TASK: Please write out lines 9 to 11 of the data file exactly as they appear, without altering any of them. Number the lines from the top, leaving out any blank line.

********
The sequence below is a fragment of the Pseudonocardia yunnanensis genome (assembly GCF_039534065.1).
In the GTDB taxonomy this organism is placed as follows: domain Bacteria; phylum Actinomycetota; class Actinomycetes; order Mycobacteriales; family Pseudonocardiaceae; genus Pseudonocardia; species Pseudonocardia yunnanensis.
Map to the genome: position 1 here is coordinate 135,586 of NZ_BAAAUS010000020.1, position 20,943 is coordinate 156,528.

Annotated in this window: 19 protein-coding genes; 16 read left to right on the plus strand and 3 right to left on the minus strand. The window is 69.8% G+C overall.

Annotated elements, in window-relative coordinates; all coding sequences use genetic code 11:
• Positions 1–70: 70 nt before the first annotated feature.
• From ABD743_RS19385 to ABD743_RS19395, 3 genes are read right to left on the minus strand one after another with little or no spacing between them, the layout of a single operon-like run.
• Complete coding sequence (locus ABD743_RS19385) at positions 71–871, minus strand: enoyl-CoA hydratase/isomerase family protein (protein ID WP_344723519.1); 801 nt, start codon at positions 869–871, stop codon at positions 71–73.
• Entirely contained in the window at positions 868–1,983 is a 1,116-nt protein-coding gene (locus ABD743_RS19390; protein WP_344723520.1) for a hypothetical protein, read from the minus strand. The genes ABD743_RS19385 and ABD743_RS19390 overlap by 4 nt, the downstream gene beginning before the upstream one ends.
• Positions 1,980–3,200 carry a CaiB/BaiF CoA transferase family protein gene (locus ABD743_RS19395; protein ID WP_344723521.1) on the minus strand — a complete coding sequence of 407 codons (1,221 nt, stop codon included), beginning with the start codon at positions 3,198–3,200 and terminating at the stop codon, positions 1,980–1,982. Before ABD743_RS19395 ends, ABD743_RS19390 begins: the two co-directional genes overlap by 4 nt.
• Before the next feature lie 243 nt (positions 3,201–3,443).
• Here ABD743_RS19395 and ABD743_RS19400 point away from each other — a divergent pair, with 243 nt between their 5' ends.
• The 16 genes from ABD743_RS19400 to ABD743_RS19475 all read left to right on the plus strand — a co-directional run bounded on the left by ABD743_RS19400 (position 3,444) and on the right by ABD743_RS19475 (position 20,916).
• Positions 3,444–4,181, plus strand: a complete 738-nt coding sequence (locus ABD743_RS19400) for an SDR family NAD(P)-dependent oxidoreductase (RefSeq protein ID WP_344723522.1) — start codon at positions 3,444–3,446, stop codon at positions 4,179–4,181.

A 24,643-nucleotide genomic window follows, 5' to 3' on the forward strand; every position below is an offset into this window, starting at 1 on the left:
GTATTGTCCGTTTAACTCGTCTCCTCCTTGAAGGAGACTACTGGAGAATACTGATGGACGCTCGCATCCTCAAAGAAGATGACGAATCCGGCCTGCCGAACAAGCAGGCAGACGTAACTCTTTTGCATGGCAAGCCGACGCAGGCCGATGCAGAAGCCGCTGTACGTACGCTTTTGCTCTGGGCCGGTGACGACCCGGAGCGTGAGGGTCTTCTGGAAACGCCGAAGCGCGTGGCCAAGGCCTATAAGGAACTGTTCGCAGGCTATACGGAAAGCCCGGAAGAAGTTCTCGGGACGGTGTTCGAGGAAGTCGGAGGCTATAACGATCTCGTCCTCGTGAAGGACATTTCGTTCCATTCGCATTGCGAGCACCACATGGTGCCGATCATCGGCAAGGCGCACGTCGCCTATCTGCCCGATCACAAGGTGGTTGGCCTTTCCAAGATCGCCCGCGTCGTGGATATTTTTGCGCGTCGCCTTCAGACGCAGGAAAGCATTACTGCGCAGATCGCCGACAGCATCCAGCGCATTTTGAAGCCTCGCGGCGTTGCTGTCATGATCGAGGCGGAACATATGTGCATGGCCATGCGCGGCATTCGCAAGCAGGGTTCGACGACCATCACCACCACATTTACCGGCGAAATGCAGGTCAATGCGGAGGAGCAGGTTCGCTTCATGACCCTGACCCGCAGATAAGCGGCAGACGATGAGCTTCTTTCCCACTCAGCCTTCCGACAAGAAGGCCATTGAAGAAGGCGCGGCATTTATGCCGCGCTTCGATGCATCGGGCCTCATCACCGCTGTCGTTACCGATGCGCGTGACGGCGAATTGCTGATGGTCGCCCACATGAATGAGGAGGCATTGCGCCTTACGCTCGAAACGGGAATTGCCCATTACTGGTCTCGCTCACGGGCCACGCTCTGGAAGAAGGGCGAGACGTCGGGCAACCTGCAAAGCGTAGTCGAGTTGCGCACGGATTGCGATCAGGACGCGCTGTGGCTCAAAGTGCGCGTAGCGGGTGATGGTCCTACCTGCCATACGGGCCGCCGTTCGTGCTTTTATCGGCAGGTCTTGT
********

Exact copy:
• Entirely contained in the window at positions 868–1,983 is a 1,116-nt protein-coding gene (locus ABD743_RS19390; protein WP_344723520.1) for a hypothetical protein, read from the minus strand. The genes ABD743_RS19385 and ABD743_RS19390 overlap by 4 nt, the downstream gene beginning before the upstream one ends.
• Positions 1,980–3,200 carry a CaiB/BaiF CoA transferase family protein gene (locus ABD743_RS19395; protein ID WP_344723521.1) on the minus strand — a complete coding sequence of 407 codons (1,221 nt, stop codon included), beginning with the start codon at positions 3,198–3,200 and terminating at the stop codon, positions 1,980–1,982. Before ABD743_RS19395 ends, ABD743_RS19390 begins: the two co-directional genes overlap by 4 nt.
• Before the next feature lie 243 nt (positions 3,201–3,443).